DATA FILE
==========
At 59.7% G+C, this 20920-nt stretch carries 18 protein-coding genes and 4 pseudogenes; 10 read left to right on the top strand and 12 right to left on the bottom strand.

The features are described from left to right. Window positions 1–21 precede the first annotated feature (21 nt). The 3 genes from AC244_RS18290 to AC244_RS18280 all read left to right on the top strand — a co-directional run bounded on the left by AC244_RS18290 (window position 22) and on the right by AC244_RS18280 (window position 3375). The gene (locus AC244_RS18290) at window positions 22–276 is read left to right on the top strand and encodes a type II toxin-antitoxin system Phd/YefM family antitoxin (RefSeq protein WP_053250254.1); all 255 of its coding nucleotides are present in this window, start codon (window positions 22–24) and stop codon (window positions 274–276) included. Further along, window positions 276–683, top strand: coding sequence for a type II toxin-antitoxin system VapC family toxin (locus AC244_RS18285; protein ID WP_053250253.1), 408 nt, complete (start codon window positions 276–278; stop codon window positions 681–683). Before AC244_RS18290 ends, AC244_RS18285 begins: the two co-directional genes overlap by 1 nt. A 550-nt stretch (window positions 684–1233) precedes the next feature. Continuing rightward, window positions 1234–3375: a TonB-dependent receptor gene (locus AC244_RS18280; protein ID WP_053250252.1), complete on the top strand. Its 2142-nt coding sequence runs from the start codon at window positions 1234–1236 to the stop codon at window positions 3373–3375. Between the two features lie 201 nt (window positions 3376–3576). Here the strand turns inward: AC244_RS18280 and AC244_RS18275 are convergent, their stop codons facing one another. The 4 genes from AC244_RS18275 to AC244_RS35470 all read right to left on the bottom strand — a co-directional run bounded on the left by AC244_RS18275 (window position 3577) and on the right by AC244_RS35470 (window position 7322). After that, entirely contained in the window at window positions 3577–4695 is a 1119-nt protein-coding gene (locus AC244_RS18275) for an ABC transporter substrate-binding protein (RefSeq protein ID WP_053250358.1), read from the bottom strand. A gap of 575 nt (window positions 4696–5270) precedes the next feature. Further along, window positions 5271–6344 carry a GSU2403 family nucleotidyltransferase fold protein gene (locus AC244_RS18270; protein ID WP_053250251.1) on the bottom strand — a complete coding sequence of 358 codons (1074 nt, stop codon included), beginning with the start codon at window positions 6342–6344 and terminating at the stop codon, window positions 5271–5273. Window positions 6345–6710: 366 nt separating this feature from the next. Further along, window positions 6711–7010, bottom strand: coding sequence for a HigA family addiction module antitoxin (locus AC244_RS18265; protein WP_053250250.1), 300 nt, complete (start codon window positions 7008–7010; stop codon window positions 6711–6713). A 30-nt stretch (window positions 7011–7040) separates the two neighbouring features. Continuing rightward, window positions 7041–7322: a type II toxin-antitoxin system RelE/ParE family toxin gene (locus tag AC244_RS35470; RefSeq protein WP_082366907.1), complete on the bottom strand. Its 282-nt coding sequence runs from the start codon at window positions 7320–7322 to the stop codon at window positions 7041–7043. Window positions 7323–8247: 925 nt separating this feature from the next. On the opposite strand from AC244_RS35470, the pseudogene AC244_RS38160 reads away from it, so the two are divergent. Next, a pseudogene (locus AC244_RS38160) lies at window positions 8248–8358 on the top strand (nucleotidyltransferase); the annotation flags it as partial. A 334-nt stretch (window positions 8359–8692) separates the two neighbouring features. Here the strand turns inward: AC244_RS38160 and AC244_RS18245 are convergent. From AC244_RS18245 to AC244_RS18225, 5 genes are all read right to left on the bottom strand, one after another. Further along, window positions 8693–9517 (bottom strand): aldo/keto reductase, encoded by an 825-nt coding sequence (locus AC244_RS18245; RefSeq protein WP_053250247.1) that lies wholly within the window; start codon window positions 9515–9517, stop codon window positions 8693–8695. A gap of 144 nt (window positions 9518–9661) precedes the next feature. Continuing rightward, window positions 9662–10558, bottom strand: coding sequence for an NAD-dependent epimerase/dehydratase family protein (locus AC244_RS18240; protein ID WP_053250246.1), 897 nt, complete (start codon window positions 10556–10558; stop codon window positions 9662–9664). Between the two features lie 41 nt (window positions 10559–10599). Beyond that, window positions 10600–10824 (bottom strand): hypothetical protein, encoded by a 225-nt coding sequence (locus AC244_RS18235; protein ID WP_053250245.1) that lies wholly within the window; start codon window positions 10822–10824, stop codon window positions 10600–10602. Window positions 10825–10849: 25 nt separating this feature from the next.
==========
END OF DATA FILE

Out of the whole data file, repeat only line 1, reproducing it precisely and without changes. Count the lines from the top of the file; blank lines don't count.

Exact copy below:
At 59.7% G+C, this 20920-nt stretch carries 18 protein-coding genes and 4 pseudogenes; 10 read left to right on the top strand and 12 right to left on the bottom strand.